In order to print a 3D tissue, we need a significant number of cells seeded at a relatively high density to achieve full tissue mimicry. Exactly how many cells would one require? Let us take a look at a simple example of the knee meniscus. The figure below (left) illustrates a 3D model of an adult meniscus with rough dimensions of 3.5 cm in diameter and 5.3 mm in height. If we were to print this structure at 30% infill, it would require a total volume of ~2.5 mL of bioink. Several studies in bioprinting cartilage tissues have reported that cells would need to be seeded at high densities, a minimum of 10-25 million cells/mL in order to form cartilage in vivo[1, 2]. Thus, in this print, we would require roughly 62.5 million MSCs for a single print. For an intervertebral disc with a diameter of 4 cm and height of 10 mm (Figure on the right), the total volume of bioink required to perform a print would be 4 mL thus the total number of cells required would be 100 million for a single print. These two examples serve to illustrate the number of cells required to bioprint a simple 3D tissue. For larger tissues or organs, one can imagine that you will need a significantly higher number of cells, in the orders to 10 billion or more, to achieve desirable cell distribution through the tissue.

Traditional methods of expanding MSCs in the lab using 2D tissue culture flasks will require significant amount of time (weeks) and labor to obtain enough cell numbers given that most commercially available MSC vials are sold in 0.5-1 million cells/vial. Fortunately, RoosterBio has developed a ready-to-print cell vial (RoosterRTP™) with 50 million cells in each vial that significantly reduces and/or eliminates the need for growing cells in the lab so that researchers in the field of tissue engineering and bioprinting can focus on their research rather than worry about optimizing their expansion protocols. At the development stage, this would significantly reduce the amount of time for researchers to conduct multiple experiments thus generating more data in a shorter time. To scale such a process for commercial production, it would be necessary to estimate the required manufacturing lot size as described in our previous blog to build an effective multi-year process development program. In the case of the knee meniscus, there are over 700,000 patients requiring meniscus surgery in the US alone. To supply even 20% of this requirement, one would require 140,000 bioprinted knee meniscus which would be equivalent to 8.75 trillion cells annually.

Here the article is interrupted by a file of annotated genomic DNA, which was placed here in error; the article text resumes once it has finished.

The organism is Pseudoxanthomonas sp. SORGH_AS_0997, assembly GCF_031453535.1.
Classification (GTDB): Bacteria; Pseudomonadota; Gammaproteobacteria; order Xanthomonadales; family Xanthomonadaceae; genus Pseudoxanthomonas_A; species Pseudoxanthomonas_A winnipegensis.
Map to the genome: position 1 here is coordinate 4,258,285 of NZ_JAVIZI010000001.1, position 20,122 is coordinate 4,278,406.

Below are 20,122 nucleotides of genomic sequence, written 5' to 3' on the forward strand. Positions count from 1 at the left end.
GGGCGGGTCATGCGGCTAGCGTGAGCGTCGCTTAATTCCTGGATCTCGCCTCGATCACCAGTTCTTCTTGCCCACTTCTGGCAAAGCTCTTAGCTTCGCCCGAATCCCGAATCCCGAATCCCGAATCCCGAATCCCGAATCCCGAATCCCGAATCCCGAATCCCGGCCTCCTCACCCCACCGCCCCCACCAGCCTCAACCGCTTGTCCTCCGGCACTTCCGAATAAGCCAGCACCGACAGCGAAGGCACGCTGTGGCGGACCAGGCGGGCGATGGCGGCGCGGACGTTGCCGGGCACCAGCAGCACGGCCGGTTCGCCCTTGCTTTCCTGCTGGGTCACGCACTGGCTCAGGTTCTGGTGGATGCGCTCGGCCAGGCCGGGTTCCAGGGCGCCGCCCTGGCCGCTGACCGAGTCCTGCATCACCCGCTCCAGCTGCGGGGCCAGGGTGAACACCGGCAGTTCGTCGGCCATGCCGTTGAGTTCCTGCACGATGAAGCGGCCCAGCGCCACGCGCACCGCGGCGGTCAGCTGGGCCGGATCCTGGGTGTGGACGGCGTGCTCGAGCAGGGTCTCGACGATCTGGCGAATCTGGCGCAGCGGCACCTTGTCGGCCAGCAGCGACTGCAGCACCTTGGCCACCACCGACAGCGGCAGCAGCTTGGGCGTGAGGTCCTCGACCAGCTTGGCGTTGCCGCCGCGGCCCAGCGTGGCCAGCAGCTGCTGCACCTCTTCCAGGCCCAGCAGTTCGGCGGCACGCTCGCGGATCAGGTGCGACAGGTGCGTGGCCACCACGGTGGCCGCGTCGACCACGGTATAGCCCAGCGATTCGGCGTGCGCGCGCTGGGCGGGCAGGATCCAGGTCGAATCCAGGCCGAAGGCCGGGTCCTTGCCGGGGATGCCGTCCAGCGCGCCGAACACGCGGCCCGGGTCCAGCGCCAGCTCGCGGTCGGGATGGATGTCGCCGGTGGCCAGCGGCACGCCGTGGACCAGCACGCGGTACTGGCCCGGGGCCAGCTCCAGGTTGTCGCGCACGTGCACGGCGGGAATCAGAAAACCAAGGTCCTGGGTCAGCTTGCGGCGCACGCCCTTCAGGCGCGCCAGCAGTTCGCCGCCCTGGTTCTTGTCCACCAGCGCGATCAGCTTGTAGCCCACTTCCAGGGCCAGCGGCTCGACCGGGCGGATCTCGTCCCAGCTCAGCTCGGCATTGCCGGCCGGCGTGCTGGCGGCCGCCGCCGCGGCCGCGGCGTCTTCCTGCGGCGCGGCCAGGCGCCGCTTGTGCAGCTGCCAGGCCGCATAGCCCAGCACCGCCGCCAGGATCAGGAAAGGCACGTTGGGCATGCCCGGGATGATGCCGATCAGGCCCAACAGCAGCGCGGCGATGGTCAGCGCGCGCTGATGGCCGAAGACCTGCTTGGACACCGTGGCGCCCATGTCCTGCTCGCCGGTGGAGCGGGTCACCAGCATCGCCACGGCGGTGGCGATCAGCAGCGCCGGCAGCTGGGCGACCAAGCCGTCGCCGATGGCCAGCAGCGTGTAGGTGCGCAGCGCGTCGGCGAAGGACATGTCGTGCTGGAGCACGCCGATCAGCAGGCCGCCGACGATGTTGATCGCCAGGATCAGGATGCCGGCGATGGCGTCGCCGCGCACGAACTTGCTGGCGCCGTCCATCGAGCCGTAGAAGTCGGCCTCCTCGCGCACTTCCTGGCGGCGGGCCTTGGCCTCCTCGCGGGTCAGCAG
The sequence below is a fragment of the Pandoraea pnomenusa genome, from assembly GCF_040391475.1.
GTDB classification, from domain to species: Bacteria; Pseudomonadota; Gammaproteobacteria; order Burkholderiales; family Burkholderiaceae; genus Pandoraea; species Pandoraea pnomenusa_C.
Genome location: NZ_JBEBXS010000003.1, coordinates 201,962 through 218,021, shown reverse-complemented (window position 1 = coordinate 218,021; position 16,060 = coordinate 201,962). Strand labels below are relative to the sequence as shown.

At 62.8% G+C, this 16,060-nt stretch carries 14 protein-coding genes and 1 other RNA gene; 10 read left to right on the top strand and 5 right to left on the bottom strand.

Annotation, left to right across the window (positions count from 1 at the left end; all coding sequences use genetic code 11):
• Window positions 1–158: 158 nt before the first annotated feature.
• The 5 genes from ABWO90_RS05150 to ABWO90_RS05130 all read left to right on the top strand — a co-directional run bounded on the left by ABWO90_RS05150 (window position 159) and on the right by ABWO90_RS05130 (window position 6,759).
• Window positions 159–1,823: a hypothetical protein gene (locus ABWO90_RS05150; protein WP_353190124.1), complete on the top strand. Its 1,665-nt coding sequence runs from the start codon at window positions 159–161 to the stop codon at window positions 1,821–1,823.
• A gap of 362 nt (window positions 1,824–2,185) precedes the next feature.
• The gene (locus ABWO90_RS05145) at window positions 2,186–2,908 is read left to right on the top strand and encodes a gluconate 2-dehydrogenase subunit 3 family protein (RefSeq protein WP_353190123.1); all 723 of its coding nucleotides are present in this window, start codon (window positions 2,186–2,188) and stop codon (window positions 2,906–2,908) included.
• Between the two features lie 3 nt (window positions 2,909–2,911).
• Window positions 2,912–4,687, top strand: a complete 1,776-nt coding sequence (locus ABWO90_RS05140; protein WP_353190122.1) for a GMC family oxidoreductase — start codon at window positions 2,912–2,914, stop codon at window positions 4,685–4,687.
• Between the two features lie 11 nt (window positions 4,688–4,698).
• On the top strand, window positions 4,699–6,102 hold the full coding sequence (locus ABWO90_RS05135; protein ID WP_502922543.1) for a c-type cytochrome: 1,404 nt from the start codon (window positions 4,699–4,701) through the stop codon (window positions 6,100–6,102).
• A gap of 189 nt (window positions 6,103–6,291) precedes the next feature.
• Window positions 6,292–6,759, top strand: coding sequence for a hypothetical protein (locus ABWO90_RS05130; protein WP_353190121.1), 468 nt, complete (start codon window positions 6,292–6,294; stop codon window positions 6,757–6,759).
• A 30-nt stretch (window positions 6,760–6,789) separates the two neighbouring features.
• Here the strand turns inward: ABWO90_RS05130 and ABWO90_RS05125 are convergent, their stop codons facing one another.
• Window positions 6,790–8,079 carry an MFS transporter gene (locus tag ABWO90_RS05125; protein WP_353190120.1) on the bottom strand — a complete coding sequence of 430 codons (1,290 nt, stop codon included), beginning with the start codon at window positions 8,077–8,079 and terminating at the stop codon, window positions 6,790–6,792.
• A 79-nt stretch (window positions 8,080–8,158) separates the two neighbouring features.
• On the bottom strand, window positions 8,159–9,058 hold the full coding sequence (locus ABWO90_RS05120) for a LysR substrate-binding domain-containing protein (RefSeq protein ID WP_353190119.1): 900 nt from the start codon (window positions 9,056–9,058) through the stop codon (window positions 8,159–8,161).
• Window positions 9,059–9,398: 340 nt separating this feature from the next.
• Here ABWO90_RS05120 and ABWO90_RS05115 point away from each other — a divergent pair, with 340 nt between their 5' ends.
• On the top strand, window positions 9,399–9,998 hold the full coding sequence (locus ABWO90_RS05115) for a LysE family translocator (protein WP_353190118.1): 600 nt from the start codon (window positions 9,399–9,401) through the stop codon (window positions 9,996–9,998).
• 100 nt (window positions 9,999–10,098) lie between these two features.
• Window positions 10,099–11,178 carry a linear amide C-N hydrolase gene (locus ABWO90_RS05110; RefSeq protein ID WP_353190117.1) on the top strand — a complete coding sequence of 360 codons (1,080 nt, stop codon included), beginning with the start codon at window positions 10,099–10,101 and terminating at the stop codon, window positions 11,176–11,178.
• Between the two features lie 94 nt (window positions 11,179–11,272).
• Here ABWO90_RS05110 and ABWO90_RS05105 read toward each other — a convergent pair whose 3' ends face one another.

1. Cohen et al., 2018. Tissue engineering the human auricle by auricular chondrocyte-mesenchymal stem cell co-implantation. PLoSOne13(10): e0202356. doi: 10.1371/journal.pone.0202356

2. Moller et al., 2017. In vivochondrogenesis in 3D bioprinted human cell-laden hydrogel constructs. Plast Reconstr Surg Glob Open. 5(2): e1227. Doi: 10.1097/GOX.000000000000127

December 15, 2018

Building Effective Multi-Year Process Development Programs: Evolution of Technology Platform Decisions Based on Lot Size

Authored by Josephine Lembong, Ph.D., Scientist, Product & Process Development & Jon Rowley, Ph.D., Founder and Chief Product Officer, RoosterBio Inc.

Previously, we published a blog post on estimating hMSC lot sizes for clinical manufacturing, with the goal of outlining a development program that could tailor accordingly. This exercise is crucial because the calculated target cell lot size dictates the final production platform needed for your therapeutic product. The next step would be to determine the appropriate manufacturing platform, for each unit operation, that will meet the calculated hMSC lot sizes throughout clinical development. Having a solid, multi-year plan will help your company succeed at navigating this complex maze that is the path to market success.